Vick

Samuel H. and Annie W. Vick family, no. 2.

This formal portrait of Samuel H. and Annie Washington Vick and their children was taken around 1913, a few years after the photograph posted here.

The woman at left does not appear to be an immediate family member. Otherwise, by my best judgment, there is daughter Elba, Sam Vick, son Robert, son Daniel (center), daughter Doris, Annie Vick, son Samuel, son George, and daughter Anna.

Photo courtesy of the Freedman Round House and African-American Museum, Wilson, N.C.

Common justice requires that they work for family.

Here is the original complaint from Violet Blount to the Freedmen’s Bureau about her grandsons’ unlawful apprenticeship, chronicled here. Blount was also the maternal grandmother of Samuel H. Vick.

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Wilson N.C., May 31, 67

Freedmens Bureau Goldsboro N.C.

I respectfully wish to inform you that my grandsons Oscar & Marcus Blount (16 & 17 years of age) have been without my or their knowledge or consent bound to Mr. B.H. Blount, their former owner, while myself and their younger brother age seven years have to be supported by my son in law Daniel Vick. I am seventy years old and do think that common justice requires these boys to work at least in part for me & their younger brother as their mother is dead and their father does not claim to work for him. Mr. B.H. Blount once agreed to give the boys up to me but still holds on to them saying that his son G.W. Blount Esq. had arranged it for them to stay where they are till they are free.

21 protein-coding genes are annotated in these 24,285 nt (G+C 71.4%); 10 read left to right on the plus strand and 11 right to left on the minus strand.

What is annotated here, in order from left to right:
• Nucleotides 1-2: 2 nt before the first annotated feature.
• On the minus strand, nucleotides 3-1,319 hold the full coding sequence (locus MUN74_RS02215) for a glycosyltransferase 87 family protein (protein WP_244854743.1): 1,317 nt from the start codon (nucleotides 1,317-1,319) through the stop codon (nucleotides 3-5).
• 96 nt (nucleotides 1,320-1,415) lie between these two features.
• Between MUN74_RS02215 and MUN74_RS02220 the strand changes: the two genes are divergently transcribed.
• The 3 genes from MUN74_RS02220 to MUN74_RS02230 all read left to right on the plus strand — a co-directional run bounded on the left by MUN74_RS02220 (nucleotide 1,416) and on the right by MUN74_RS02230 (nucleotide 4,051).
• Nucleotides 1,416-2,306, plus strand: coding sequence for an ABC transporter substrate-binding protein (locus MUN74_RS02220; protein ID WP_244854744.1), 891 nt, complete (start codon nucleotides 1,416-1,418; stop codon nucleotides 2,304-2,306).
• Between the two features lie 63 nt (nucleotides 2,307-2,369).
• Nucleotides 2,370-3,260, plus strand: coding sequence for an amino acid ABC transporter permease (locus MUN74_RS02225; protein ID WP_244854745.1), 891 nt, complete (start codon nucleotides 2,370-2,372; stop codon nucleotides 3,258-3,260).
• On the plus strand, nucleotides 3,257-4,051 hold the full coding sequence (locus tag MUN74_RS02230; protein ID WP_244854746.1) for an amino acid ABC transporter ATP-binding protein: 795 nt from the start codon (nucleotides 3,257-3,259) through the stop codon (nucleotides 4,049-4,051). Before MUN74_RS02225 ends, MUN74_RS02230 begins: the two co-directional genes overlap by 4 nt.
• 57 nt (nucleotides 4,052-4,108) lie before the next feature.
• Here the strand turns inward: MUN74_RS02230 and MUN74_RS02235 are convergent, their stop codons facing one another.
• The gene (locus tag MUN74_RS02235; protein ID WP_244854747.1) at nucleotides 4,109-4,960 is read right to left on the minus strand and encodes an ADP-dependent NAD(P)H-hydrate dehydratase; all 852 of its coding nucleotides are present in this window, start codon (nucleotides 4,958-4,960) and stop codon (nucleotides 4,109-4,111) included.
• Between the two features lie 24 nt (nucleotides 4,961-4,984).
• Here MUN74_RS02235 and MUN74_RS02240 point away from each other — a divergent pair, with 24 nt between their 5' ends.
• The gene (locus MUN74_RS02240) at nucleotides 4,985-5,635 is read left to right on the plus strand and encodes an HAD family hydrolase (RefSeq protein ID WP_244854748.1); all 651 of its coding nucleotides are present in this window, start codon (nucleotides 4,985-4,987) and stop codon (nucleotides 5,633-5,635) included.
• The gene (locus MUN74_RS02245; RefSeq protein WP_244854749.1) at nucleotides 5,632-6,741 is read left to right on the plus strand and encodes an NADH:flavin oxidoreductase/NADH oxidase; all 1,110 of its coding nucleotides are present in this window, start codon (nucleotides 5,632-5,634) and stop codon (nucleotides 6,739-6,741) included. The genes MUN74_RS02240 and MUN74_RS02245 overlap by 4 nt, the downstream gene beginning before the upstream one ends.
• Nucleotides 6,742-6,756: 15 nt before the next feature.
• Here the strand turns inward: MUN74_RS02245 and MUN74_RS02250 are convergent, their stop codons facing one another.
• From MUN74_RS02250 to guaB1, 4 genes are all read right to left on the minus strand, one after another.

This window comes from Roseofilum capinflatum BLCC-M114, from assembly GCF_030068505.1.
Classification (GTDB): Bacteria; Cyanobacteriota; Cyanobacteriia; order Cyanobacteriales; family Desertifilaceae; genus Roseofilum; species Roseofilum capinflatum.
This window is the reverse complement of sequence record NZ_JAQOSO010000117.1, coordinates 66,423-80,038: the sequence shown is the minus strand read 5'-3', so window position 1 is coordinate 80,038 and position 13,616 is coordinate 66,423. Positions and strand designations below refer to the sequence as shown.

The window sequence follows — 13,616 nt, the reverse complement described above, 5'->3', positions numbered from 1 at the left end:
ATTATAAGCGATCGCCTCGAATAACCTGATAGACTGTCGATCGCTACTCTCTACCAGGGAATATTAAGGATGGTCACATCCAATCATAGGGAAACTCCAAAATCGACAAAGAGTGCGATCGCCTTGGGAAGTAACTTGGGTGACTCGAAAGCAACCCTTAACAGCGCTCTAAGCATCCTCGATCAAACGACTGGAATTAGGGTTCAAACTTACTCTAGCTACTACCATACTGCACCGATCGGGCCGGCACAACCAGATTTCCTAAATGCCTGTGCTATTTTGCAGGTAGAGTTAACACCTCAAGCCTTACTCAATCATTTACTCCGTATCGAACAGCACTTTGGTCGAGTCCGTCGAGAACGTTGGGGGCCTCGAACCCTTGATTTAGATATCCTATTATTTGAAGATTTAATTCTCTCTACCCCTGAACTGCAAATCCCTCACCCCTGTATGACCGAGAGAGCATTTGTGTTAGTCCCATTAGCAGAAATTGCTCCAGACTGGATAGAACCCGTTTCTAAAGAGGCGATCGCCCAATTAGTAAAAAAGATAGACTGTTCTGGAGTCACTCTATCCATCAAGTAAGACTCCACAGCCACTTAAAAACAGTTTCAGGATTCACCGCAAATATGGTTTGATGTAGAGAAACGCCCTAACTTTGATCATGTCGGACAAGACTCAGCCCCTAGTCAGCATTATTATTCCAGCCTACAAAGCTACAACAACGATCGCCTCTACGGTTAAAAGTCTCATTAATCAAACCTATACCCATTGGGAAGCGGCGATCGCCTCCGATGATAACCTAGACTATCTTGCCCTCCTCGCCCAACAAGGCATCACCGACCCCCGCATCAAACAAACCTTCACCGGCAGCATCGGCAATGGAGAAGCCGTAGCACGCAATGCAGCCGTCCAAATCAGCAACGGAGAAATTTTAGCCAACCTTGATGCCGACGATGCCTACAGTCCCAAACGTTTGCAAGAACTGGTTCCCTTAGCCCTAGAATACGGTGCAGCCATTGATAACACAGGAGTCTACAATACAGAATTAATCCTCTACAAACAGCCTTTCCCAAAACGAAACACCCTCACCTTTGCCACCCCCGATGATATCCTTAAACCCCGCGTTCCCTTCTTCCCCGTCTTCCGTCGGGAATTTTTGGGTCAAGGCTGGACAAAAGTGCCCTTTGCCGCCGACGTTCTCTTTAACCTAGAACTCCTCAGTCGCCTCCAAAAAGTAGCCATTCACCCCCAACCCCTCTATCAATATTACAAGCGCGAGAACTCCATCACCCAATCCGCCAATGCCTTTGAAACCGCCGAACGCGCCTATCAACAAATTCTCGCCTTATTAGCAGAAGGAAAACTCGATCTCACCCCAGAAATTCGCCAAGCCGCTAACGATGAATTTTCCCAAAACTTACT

Most Respectfully, Violet Blount

North Carolina Freedmen’s Bureau Field Office Records, 1863-1872, Goldsboro (subassistant commissioner), Roll 15, Letters Received Jan 1867-Feb 1868.

In my humble estimation you stand pre-eminently above them all.

In 1936, Wilson-born pharmacist William Henry Vick wrote a letter to Kansas Governor Alf Landon, predicting that he would win the Republican nomination for president. Vick wished “to be the first Negro of New Jersey as Landon booster.” Vick’s prescience notwithstanding, Landon lost badly to Franklin D. Roosevelt.

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The Montclair Times, 28 July 1936.

Details of a drowning.

The day after Eugene Fisher drowned while swimming in the lake at Contentnea Park, the Daily Times printed an article suggesting that “Sam Vick,” i.e. Samuel H. Vick Jr., bore some responsibility for the accident.

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Wilson Daily Times, 29 July 1924.

Vick immediately fired back. His grief, he stated sharply, had “been still more aggravated by the misstatement of facts concerning my part in the matter, for the facts were badly twisted and really just the opposite what really happened.” Georgia Aiken also contributed a corrective, milder in tone, but just as firm.